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PAU places glass structure in shell of Brooklyn’s Domino Sugar refinery


Local architecture studio Practice for Architecture and Urbanism has installed a glass office building with a vaulted roof inside the shell of the 19th-century Domino Sugar Refinery on the waterfront in Brooklyn.

Called the Refinery, the 12-storey building is the conversion of an industrial factory into a contemporary office, reflecting how the borough’s architectural needs have shifted.

Building with historical brick facade wrapping new glass building
PAU has placed a glass office building with the shell of a historic sugar refinery

The structure is the centrepiece of the redevelopment of the Domino Sugar Refinery site, developed by Two Trees Management with a master plan by SHoP Architects and Field Operations.

For the Refinery, Practice for Architecture and Urbanism (PAU) wanted to create a functioning office space that kept the facade of the Romanesque Revival structure.

Park with restored Domino Refinery in background
The structure is part of the larger Domino Sugar redevelopment in Brooklyn

“We’re not shortchanging today for some nostalgia,” PAU principal Ruchika Modi told Dezeen.

“What was really important was this idea of palimpsest and embracing what was on the site without becoming slavish to history.”

Vaulted glass ceiling on Domino Sugar Refinery
The office structure is topped with a large glass vault

Because of the floor configuration, the original building could not simply be adapted.

The floorplan was industrial with large cavernous spaces inside, so the studio opted for keeping the historic building’s facade intact while putting a whole new building inside of it.

View from gap between the brick and glass walls
Beams attach the old facade to the new curtain walls

“It’s not a conventional adaptive reuse project in the sense of going into a warehouse building and adapting it,” Modi continued.

“There was no building to adapt. And if we were to just go in and fill in the missing floors, it would lead to a really weird, idiosyncratic, completely bizarre, you know, interior configuration.”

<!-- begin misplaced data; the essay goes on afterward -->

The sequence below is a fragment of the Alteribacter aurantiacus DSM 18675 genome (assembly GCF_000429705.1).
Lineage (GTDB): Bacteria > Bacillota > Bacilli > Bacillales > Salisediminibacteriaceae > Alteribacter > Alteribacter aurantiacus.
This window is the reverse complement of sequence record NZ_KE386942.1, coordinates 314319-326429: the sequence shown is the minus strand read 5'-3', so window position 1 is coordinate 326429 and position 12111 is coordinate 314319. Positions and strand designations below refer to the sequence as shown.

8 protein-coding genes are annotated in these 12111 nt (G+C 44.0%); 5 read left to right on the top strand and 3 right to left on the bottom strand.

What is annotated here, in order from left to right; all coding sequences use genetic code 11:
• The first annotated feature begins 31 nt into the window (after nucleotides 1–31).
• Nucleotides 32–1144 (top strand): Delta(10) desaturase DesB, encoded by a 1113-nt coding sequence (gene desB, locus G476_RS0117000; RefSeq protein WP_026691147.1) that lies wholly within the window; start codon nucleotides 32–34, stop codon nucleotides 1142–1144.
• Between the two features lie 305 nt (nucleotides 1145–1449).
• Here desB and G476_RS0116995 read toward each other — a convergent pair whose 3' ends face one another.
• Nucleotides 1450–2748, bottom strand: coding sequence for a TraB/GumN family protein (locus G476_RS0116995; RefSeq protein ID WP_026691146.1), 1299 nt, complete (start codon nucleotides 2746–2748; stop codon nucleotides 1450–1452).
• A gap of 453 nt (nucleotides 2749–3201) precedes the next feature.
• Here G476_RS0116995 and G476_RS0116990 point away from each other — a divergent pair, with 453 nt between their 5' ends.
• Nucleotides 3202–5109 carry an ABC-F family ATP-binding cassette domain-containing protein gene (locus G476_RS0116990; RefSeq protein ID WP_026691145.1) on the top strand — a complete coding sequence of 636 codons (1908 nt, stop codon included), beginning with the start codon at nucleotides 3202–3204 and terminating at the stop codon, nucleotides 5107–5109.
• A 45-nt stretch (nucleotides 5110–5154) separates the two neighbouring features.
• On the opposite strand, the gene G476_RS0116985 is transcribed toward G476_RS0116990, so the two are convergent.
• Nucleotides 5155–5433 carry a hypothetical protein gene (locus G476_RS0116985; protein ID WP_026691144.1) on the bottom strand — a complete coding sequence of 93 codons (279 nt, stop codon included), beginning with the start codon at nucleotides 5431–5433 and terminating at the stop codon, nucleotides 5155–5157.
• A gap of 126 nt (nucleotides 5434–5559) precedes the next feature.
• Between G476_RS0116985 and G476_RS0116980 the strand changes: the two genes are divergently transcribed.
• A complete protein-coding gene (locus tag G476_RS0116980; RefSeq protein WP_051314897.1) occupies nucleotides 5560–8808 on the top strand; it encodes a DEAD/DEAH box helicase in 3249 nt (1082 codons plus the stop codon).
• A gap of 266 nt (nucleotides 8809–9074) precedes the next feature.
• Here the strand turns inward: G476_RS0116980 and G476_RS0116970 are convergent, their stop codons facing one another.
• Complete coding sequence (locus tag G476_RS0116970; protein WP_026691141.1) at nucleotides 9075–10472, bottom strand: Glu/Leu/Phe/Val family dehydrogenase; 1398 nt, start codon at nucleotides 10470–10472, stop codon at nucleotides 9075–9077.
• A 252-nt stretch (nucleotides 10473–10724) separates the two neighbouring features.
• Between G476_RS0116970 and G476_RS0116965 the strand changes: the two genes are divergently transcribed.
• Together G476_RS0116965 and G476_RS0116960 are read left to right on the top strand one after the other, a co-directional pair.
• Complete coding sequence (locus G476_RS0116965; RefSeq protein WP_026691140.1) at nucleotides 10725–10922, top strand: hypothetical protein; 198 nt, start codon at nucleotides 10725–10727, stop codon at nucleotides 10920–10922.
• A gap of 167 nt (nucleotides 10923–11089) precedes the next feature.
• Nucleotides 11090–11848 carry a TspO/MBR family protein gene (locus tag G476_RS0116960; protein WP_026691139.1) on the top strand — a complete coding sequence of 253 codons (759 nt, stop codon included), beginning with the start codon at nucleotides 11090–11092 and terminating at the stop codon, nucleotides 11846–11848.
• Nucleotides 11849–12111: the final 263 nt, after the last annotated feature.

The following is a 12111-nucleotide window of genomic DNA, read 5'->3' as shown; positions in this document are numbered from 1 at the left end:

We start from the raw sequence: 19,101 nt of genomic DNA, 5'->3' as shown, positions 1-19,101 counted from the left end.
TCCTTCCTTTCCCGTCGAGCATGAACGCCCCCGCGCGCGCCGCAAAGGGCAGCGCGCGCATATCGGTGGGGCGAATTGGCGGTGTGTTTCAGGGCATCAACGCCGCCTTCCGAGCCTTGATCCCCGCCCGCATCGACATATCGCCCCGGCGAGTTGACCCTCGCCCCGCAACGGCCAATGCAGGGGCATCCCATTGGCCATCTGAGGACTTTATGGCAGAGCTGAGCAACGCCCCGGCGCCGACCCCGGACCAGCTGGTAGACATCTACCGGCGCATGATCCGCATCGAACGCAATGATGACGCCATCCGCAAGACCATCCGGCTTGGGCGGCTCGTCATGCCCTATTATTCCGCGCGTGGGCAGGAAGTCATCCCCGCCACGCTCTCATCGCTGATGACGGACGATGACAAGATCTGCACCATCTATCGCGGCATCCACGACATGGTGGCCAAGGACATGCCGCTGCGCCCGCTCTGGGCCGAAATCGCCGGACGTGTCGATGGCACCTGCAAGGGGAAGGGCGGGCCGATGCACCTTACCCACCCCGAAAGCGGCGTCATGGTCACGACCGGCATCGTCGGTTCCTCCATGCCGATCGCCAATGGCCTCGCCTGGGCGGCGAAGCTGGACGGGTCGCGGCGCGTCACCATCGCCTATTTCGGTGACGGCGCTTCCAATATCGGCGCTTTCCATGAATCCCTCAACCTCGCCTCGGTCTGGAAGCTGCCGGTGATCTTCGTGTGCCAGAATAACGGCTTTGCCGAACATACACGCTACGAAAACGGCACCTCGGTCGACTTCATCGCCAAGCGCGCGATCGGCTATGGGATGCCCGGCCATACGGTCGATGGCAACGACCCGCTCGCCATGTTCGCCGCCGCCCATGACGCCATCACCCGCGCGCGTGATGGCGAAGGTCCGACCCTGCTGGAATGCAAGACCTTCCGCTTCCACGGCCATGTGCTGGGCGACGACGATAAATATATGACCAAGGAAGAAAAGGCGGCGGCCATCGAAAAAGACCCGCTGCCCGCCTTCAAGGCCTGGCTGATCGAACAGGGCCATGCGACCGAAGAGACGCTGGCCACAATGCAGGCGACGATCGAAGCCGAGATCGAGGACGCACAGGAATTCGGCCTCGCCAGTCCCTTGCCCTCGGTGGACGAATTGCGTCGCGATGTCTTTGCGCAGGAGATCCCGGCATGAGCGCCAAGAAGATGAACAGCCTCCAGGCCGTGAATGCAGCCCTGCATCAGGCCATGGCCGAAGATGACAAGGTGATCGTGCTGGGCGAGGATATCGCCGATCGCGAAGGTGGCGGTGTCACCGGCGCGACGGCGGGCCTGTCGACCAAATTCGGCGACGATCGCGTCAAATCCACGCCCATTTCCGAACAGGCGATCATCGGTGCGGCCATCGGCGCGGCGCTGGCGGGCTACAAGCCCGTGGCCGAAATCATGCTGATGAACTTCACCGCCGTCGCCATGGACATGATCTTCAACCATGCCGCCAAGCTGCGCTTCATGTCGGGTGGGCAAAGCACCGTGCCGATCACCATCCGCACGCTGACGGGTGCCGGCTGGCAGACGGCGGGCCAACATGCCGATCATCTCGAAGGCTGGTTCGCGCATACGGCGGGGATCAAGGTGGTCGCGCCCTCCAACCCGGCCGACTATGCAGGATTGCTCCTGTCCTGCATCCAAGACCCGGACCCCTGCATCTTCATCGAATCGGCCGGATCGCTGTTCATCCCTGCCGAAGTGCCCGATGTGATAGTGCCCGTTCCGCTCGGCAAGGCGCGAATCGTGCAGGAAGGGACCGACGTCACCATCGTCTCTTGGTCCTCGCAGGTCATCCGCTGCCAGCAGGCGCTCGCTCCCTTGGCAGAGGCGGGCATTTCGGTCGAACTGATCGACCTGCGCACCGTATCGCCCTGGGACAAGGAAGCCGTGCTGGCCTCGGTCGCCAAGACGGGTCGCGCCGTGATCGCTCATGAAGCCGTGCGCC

Trees in gap between brick and glass
Planters in the gap hold trees

Instead, the new glass building sits back from the preexisting masonry and is anchored to it with metal beams that connect to the new building’s curtain walls.

This gap allows for light to filter in through the windows and creates space for a “vertical garden” between the brick wall and the curtain walls.

Architectural details such as a large smokestack from the original structure were preserved on the facade.

Office within Domino Sugar refinery building
The gap allows for the offices to have more natural light

The studio also used some of the original structural detailing to guide the new structure, such as a cantilevered glass overlook that juts out from the gap in the facade where an industrial chute once sat and has views of the Field Operations-designed parks on the site.

The new structure consists of 460,000 square feet (42,735 square metres) of offices with floor plans that differ depending on needs and a vast penthouse that sits directly underneath the glazed vaulted roof.

From the offices, inhabitants can catch views of the Manhattan skyline across the East River or of the urban environment of the Williamsburg neighbourhood in Brooklyn.

According to the studio, the building also runs on all-electric power.

View from vaulted glass ceiling
The building sits on the East River across from Manhattan

On the ground floor is a triple-height atrium lobby with amenities spaces and retail. A replica LED sign displaying the Domino Sugar logo brand was hung from the river-facing facade.

The structure sits between two larger structures, a pair of linked skyscrapers by CookFox Architects and two in-progress skyscrapers clad in porcelain by Selldorf Architects.

Domino Sugar sign
A replica sign was installed on the exterior

The Refinery had been in operation for 120 years when it closed in 2004. The site was bought by Two Trees Management in 2012.

A six-acre park by Field Operations holds the space between the developments and the East River and has become a popular park for the local public.

Since being commissioned for the Refinery, PAU has landed a commission, along with HOK, to redevelop the beleaguered Penn Station in Manhattan.

The photography is by Max Touhey.


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